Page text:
I read your column rejecting the idea of a rounded base turn VFR traffic pattern (Pattern Ops Revisited by Harold Green, Midwest Flyer Magazine, June/July 2018). Initially, I was also skeptical of the benefits of adopting such a pattern for GA operations. However, a limited study conducted by AOPA/ASI and the University of North Dakota revealed there may be benefit to such a pattern. More consistent speed control, reduced variation in bank, and more consistent alignment on final are a few of the advantages that seemed likely with such a pattern. There’s not enough data and the study was incomplete, but the research revealed that it’s worth investigating. ASI is currently in search of someone to help us fund a complete study. We’ll keep you (and the GA industry) posted on our progress and our results.
EDITOR’S NOTE: Prior to accepting the executive director position with the AOPA Air Safety Institute, Mr. McSpadden was the Commander and Flight Leader of the U.S. Air Force Thunderbirds, 2002/2003, an F-15 Instructor, Examiner, and Mission Commander with 150 combat hours. Additionally, Mr. McSpadden has been a general aviation pilot for 35 years, holds CFII and MEI flight instructor certificates, and is Cessna Citation CE-525S type rated.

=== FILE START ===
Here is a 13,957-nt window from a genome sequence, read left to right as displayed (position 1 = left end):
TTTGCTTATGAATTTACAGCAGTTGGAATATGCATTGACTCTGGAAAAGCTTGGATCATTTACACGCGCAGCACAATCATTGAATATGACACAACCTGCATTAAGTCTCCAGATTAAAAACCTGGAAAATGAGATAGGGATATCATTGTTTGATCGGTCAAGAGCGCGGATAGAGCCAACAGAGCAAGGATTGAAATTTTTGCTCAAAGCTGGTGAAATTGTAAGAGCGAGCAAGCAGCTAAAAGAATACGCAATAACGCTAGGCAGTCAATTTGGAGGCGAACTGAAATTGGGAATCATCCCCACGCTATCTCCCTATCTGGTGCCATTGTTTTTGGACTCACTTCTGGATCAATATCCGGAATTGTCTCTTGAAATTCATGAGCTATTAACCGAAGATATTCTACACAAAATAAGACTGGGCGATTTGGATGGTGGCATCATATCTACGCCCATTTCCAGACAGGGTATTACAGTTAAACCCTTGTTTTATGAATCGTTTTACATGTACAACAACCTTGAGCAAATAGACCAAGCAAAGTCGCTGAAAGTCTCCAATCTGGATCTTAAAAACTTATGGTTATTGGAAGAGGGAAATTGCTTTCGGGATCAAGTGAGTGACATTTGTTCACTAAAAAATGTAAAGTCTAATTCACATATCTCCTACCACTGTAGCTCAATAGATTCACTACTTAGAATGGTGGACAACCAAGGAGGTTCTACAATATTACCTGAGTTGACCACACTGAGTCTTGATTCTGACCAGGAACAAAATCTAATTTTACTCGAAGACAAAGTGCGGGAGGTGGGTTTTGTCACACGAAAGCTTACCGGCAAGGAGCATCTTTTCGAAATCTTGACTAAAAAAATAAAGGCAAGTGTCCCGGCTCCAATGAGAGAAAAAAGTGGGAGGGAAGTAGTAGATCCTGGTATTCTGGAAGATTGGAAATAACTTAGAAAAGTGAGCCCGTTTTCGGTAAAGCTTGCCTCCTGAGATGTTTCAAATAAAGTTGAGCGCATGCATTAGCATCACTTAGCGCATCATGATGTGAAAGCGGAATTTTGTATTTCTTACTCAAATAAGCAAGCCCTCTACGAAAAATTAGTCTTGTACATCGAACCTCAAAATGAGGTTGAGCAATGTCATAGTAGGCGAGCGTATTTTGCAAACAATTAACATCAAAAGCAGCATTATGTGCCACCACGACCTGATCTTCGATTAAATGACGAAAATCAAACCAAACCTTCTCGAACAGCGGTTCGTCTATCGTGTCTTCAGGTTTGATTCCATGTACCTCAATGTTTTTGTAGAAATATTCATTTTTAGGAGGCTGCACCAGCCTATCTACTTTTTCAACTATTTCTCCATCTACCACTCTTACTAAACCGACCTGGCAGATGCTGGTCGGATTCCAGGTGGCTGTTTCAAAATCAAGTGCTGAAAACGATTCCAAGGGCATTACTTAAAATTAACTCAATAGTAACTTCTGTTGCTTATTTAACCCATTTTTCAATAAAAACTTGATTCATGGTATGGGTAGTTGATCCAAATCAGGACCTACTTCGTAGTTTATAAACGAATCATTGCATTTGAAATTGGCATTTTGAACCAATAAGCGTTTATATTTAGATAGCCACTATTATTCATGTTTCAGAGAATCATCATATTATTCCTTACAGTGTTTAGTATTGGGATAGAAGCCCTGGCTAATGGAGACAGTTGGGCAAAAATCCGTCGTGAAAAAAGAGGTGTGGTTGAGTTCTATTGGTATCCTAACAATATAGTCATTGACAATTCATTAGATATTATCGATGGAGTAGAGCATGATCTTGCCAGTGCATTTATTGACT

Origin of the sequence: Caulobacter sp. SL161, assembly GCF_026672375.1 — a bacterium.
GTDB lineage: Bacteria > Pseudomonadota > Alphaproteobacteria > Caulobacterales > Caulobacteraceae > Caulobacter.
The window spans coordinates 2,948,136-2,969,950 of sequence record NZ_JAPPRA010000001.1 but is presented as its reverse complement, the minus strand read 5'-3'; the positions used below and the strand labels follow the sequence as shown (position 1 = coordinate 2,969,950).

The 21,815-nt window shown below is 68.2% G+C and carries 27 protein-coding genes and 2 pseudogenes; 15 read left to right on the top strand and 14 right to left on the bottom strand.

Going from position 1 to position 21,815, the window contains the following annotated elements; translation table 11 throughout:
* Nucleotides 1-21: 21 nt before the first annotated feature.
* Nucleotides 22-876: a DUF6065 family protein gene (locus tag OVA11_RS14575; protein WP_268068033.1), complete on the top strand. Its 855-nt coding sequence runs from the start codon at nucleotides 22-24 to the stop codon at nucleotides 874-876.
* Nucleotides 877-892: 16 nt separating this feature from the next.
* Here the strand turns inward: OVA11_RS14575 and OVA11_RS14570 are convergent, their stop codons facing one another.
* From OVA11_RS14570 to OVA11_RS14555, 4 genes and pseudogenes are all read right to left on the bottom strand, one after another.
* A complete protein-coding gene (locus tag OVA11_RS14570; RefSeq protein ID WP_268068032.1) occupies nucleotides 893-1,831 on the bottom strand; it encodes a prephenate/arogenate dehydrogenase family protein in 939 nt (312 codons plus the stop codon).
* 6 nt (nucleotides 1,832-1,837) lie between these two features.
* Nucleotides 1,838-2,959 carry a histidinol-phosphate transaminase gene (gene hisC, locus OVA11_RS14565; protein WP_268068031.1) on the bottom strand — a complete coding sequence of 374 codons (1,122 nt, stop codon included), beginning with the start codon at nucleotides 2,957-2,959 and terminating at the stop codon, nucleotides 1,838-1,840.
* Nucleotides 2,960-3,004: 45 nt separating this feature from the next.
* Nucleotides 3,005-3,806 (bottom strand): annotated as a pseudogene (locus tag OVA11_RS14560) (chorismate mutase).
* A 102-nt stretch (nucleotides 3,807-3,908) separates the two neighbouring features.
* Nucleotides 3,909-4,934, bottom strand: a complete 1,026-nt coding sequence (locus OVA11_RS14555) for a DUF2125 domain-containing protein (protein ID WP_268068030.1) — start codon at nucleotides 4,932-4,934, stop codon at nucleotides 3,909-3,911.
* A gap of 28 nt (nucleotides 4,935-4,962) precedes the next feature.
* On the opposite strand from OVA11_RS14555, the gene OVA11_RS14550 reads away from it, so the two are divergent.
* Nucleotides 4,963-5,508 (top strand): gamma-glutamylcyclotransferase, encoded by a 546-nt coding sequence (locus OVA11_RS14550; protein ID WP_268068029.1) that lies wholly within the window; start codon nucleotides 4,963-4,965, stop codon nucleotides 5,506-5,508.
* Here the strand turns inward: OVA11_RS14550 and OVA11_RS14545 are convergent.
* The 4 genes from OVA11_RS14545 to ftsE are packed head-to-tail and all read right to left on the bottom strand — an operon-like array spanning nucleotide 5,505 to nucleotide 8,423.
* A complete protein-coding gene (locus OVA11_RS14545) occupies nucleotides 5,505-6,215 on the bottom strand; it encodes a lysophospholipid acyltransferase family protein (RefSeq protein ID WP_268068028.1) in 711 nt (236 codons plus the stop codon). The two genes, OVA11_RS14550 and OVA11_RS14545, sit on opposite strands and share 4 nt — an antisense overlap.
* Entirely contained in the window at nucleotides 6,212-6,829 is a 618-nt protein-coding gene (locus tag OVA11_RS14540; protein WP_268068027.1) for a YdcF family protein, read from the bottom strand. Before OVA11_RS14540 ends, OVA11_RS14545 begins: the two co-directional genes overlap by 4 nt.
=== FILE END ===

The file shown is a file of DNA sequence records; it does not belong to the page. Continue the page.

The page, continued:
Thank you first of all for taking the time to read my column, and secondly, for your response. I am certainly open to revising my opinion based on actual data, and if further studies support the rounded base turn, I will support it and I hope that those studies happen.
However, my big concerns at this point are as follows: 1) A continuous turn blocks the view of other traffic in the pattern regardless if the aircraft is high or low wing. That, to me, is a big concern at airports like C29 (Middleton Municipal Airport – Morey Field, Middleton, Wisconsin) where we have a wide variety of aircraft performance and pilot capability, coupled with no control tower. 2) It is my opinion that the squared pattern allows a more accurate assessment of wind conditions by the pilot. It is also my opinion that training emphasis on coordinated flight, awareness of one’s ground path, and attitude and airspeed control would provide far more benefit.
Again, thank you for your feedback. I hope to read about further studies as they occur.
Harold Green, CFII
Midwest Flyer Magazine
I’m not sure where the data will lead us, but it should be an interesting study. I share some of your concerns. A boss once advised me: don’t use data like a drunk uses a lamp post – for support, rather than for illumination! So, we will try to follow what the data illuminates. I’ll keep you posted!
Richard G. McSpadden Jr.